At all the join nights I tell the parents that regardless of the year that their boy is in, we require that they take charge of at least one den meetings.
With Tigers there are 16 suggested meetings but the program only really needs about 10-12. So with a den of 8 boys, the den leader only has to do 3-5 meetings. I also suggest that the den leader volunteer for the go-see-its.
I also try to make sure that we have 2 den leaders per den on paper. With that reduced work load its a lot easier to recruit the den leader(s).
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- Mar 2012
I was contacted a couple of days ago by a pack Committee Chair who asked for help to get their Tiger Cub Den started for the year. Four new families recruited, but no leader identified and no program in place other than the pack program.
Since I feel that launching a good Tiger Cub program each year is an essential skill, a feeling shared by others posting on this thread, I was casting about for a method I could use to get things started and then leave to the regular pack leaders.
A couple of comments on this thread have led me to the plan I intenbd to use:
And Scout Nut:
While I don't agree that the Tiger Cub Program is simple, I'm planning to use a canned BSA Tiger Cub program. It cans the complexities of the program in a recipe a new leader can follow, I hope.
So my plan is to lead the first Tiger Cub Den meeting Wednesday, to show Tiger Cubs a fun time and show the Tiger Cub partners what a quality program should look like and feel like, so they will have a model for future meetings.
I'll be asking for a Tiger Cub partner to take charge of the meeting the next Wednesday, and someone to plan the first go see it the following weekend.
I'll see if I can get someone to take charge of the den at the pack meeting two weeks from Wednesday.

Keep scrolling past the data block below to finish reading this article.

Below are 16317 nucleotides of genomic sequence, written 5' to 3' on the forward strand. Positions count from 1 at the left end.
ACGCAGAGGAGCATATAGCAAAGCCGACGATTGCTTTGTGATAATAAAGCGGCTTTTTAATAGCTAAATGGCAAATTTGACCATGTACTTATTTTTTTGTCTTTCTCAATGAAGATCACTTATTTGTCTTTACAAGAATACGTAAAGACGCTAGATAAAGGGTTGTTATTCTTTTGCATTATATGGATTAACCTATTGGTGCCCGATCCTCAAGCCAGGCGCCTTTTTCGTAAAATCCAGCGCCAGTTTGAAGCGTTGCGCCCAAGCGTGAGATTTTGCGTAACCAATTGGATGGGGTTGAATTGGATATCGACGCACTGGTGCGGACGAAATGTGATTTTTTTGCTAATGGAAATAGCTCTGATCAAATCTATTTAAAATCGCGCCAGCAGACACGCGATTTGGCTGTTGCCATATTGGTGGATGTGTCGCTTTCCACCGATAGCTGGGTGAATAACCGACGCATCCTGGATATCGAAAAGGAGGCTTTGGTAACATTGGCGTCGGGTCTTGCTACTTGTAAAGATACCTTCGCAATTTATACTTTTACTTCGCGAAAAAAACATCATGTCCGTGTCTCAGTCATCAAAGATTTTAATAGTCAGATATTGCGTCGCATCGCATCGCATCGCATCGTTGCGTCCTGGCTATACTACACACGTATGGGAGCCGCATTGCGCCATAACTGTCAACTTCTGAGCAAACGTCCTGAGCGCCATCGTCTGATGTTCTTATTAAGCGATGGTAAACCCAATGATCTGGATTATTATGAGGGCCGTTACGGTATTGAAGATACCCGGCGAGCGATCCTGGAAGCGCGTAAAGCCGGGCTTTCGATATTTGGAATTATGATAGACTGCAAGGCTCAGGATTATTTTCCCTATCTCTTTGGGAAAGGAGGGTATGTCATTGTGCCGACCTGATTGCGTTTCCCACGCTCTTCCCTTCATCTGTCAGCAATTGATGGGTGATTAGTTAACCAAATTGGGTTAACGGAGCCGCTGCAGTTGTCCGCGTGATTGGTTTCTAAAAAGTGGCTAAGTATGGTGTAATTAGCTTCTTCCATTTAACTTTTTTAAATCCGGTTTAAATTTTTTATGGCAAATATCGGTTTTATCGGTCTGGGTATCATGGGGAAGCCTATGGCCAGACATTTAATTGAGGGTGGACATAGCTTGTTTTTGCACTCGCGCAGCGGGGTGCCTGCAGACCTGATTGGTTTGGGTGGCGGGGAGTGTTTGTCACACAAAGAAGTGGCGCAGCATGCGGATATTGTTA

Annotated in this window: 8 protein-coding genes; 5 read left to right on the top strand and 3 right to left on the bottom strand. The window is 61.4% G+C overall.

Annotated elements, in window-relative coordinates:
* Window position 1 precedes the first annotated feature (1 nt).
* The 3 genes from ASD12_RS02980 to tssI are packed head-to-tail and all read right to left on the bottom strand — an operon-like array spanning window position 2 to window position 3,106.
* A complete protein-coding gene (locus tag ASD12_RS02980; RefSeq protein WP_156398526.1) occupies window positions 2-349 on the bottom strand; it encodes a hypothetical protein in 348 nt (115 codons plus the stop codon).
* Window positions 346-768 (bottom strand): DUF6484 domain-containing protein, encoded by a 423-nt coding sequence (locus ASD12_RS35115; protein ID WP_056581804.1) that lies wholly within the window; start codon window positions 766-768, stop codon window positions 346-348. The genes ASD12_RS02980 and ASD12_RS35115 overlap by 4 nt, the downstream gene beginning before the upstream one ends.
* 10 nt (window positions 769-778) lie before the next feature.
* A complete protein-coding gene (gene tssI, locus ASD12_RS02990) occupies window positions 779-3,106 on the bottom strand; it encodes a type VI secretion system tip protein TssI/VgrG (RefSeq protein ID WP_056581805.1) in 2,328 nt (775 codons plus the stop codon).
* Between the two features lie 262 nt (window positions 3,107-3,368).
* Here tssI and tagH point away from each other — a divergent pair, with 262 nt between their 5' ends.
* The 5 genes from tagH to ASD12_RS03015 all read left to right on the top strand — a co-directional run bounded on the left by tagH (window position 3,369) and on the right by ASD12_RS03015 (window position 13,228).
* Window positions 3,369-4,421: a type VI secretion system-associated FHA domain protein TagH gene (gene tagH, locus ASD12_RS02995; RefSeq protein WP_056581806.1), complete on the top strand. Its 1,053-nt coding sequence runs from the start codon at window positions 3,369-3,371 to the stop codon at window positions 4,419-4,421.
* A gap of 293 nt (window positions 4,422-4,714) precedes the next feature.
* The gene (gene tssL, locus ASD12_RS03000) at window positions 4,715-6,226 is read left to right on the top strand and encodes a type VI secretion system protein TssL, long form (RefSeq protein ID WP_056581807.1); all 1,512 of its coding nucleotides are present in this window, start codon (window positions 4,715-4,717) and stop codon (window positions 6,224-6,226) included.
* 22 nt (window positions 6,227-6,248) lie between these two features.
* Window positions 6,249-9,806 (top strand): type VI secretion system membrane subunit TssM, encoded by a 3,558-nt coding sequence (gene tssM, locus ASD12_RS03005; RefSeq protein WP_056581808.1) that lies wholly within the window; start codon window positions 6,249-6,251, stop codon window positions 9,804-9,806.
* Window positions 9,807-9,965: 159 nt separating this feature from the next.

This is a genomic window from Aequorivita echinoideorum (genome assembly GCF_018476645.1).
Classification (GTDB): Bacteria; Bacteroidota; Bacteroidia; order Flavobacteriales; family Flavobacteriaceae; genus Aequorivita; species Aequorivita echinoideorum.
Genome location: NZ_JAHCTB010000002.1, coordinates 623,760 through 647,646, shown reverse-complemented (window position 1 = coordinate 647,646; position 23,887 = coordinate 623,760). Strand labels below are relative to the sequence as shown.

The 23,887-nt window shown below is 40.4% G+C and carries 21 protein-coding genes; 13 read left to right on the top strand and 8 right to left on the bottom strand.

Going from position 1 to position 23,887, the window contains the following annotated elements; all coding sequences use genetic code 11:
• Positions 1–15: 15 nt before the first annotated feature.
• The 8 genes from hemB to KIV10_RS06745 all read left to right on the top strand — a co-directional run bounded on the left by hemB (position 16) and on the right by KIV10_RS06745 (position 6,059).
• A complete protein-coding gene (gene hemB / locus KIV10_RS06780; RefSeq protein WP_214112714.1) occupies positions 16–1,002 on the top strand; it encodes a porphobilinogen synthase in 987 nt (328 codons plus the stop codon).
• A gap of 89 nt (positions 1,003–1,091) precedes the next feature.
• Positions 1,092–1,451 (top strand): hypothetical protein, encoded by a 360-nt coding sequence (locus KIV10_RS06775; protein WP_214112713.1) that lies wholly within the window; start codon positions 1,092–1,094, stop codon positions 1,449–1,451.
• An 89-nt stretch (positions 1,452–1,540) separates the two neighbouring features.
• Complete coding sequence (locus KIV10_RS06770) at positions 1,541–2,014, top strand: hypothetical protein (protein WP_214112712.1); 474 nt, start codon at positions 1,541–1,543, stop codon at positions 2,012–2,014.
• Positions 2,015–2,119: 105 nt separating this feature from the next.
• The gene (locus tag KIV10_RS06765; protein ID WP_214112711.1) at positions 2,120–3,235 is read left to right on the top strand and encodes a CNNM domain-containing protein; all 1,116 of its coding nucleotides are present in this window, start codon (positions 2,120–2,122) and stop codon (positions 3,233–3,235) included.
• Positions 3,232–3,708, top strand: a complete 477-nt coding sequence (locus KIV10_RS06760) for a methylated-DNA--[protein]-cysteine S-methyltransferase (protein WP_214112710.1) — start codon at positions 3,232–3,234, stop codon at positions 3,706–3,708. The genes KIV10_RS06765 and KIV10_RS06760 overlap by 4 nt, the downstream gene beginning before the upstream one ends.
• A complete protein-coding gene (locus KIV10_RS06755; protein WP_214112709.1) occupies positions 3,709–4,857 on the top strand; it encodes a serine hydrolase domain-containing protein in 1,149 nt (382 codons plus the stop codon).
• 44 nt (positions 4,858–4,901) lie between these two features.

And with this start, I'm expecting that the Cubmaster or Committee Chair (an experienced Tiger Cub Den Leader) will step in to provide some guidance and support to the new people leading the den.
While I'm confident I can design a better Tiger Cub program than the BSA cans, there no denying that takes time and skill to do. I'm hoping the canned program will allow Tiger Cub partners to take charge of meetings since they will have a reasonably detailed guide of what to do.
So I will be giving the methods suggested by drmbear and Scout Nut a trial ,to see if I can make them work.
- Nov 2010
Our new Tiger Den is about to take off on their own this evening. I have two parents that stepped up to take on the TDL role, and they've already been taking the initiative to set up fun adventures and Go-See-Its in the coming weeks and months. The other parents are involved and they are working the shared leadership concept. I am certain it wouldn't have happened like this without me stepping in and being the TDL for the last six weeks or so. These parents have become engaged in the den and engaged in the pack, even attending our Parent and Leader (PAL) meetings. This is the way it is supposed to work.
There has been some discussion here about the Den Meeting Plans. I say that if you are not using the Den Meeting Plans, you are wasting your time. They lay out sixteen (16) meetings for you to get through the Tiger Badge, and it is a fairly simple path to get from the beginning of the year to February or so to earn the Tiger Badge. That is one of the great selling points for the new parents - that it is simple and essentially "done-for-you." Trying to get them to figure out what to do for an hour with 1st graders, even if they know the requirements in the book, is beyond what most new parents want to get into. It may be a no brainer for me, as a Bear or Webelos leader, to go online and find all sorts or resources and other fun things for us to do that go far beyond what's in those meeting plans, but not for a new Tiger Parent.